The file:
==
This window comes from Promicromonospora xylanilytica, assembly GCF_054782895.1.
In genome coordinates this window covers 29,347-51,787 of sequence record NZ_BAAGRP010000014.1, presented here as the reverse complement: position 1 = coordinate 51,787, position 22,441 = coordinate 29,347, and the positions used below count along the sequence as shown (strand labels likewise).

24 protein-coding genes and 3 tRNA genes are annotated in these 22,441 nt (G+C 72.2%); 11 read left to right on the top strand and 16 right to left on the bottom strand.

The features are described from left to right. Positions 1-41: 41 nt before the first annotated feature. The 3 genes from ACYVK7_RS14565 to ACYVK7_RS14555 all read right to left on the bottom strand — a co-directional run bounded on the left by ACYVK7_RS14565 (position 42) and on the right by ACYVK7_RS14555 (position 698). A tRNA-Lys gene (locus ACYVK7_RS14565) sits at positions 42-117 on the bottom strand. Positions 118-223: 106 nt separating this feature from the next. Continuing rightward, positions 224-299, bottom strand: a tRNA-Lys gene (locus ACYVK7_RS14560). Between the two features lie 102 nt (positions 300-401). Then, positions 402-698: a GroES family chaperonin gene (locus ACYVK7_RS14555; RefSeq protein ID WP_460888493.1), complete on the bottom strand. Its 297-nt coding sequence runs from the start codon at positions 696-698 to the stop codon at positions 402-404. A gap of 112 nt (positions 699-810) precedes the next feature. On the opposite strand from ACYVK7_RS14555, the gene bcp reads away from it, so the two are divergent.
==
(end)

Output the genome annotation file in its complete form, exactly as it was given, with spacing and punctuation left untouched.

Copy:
This window comes from Promicromonospora xylanilytica, assembly GCF_054782895.1.
In genome coordinates this window covers 29,347-51,787 of sequence record NZ_BAAGRP010000014.1, presented here as the reverse complement: position 1 = coordinate 51,787, position 22,441 = coordinate 29,347, and the positions used below count along the sequence as shown (strand labels likewise).

24 protein-coding genes and 3 tRNA genes are annotated in these 22,441 nt (G+C 72.2%); 11 read left to right on the top strand and 16 right to left on the bottom strand.

The features are described from left to right. Positions 1-41: 41 nt before the first annotated feature. The 3 genes from ACYVK7_RS14565 to ACYVK7_RS14555 all read right to left on the bottom strand — a co-directional run bounded on the left by ACYVK7_RS14565 (position 42) and on the right by ACYVK7_RS14555 (position 698). A tRNA-Lys gene (locus ACYVK7_RS14565) sits at positions 42-117 on the bottom strand. Positions 118-223: 106 nt separating this feature from the next. Continuing rightward, positions 224-299, bottom strand: a tRNA-Lys gene (locus ACYVK7_RS14560). Between the two features lie 102 nt (positions 300-401). Then, positions 402-698: a GroES family chaperonin gene (locus ACYVK7_RS14555; RefSeq protein ID WP_460888493.1), complete on the bottom strand. Its 297-nt coding sequence runs from the start codon at positions 696-698 to the stop codon at positions 402-404. A gap of 112 nt (positions 699-810) precedes the next feature. On the opposite strand from ACYVK7_RS14555, the gene bcp reads away from it, so the two are divergent.